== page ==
Criminal Law deals with the substantive and procedural criminal law. Characteristics of crimes against people, property, and the state will be examined. Emphasis will be placed on the nature of criminal conduct, the requirement of criminal intent, and legal causation. In addition, the principal defenses will be examined. (Prerequisites: CRIM-110 or equivalent course.) Lecture 3 (Fall).
This course provides students with an understanding of the recognized functions of courts in the American criminal justice system. Jurisdiction, policies and procedures of courts in the administration of criminal justice, including trial and appellate courts, will be discussed. Courts will be examined at the local, state and federal levels. (Prerequisites: CRIM-110 or equivalent course.) Lecture 3 (Spring).
Provides the student with an awareness of what types of evidence are admissible in a criminal trial. Includes a comprehensive analysis of the most frequently used rules of evidence. There are readings and discussions pertaining to the nature of real, testimonial, hearsay and circumstantial evidence. Examines rules concerning the cross-examination of witnesses, exceptions to the exclusion of hearsay evidence, the burden of proof, the provinces of the judge and of the jury, legal presumptions, and the exclusion of illegally obtained evidence. Lecture 3 (Biannual).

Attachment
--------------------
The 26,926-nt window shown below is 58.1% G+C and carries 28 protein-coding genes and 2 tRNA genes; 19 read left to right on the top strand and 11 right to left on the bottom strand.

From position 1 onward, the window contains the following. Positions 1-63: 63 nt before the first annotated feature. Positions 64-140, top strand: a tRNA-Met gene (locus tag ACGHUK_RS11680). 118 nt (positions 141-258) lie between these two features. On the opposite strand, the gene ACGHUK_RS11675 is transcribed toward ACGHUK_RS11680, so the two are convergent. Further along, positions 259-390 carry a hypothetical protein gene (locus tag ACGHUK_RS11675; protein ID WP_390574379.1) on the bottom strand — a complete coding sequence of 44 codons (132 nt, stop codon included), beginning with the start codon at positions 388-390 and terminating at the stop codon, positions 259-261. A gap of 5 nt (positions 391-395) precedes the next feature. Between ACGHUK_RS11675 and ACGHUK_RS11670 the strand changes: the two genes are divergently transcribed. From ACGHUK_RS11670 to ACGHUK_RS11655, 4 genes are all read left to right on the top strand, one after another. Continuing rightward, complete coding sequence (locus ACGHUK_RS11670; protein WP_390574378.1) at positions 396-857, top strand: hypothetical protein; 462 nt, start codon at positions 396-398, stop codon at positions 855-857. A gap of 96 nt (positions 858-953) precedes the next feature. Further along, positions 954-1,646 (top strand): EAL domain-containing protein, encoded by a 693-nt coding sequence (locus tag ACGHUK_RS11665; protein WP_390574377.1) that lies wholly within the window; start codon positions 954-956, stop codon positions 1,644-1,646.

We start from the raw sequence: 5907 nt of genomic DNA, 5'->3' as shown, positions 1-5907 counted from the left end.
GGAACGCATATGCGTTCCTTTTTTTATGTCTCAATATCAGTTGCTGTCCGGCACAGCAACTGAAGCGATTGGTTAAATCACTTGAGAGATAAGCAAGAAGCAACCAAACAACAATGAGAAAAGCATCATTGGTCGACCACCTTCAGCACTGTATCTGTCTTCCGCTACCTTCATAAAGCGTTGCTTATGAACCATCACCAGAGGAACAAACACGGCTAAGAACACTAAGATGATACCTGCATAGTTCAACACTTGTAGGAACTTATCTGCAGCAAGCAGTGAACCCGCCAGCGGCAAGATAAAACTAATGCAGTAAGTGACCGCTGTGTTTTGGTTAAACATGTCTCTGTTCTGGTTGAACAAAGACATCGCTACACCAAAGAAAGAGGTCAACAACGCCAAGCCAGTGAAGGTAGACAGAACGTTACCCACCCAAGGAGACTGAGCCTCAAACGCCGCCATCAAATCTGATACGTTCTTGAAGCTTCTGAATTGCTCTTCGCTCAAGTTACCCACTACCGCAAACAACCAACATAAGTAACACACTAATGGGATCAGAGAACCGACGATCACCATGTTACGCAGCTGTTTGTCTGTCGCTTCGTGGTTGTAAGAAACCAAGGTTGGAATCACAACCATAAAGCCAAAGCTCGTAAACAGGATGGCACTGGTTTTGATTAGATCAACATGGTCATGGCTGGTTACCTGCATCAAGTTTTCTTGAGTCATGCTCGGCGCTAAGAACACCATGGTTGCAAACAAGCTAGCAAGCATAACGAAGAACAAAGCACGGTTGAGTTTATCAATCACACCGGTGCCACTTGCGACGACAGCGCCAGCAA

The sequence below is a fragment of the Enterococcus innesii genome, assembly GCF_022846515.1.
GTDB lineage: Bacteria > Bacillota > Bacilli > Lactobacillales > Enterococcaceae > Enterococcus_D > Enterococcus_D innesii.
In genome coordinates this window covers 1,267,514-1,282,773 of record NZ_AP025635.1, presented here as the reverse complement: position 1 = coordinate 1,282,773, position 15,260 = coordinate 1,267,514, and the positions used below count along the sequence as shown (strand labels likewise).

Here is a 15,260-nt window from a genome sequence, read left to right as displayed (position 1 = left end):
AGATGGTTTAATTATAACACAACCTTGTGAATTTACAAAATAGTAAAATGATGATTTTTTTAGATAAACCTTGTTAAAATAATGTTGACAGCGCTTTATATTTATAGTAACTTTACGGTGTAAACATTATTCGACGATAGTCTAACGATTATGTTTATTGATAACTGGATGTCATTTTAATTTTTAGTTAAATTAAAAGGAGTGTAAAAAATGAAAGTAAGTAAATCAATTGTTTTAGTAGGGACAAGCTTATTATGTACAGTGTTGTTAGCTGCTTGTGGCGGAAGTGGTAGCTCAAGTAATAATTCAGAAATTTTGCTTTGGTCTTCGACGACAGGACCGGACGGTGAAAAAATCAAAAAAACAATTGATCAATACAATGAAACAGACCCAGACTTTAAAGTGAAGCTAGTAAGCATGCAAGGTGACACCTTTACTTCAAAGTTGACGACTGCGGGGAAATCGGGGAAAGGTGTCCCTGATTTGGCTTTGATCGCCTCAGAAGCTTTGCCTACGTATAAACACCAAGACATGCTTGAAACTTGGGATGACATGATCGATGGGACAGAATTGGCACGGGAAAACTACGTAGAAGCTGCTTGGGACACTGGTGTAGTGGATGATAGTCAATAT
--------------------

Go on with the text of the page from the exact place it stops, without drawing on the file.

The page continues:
Major Issues in Criminal Justice
Focuses on contemporary issues and topics not otherwise distinctly incorporated in established criminal justice courses. Concentrates on student discussion and interaction surrounding required readings on topics such as crime prevention and issues in the prosecution/court system. Recent examples include cyberlaw, prisoner re-entry restorative justice, wrongful convictions, crime mapping, crime analysis, non-traditional courts, legal controversies in the law, substance abuse, and legal research. (Prerequisites: CRIM-110 or equivalent course.) Lecture 3 (Fall, Spring).
An introduction to symbolic, or formal, deductive logic and techniques, such as truth tables, truth trees, and formal derivations. The emphasis will be on propositional (or sentential) logic and first-order predicate logic. Lecture 3 (Fall, Spring, Summer).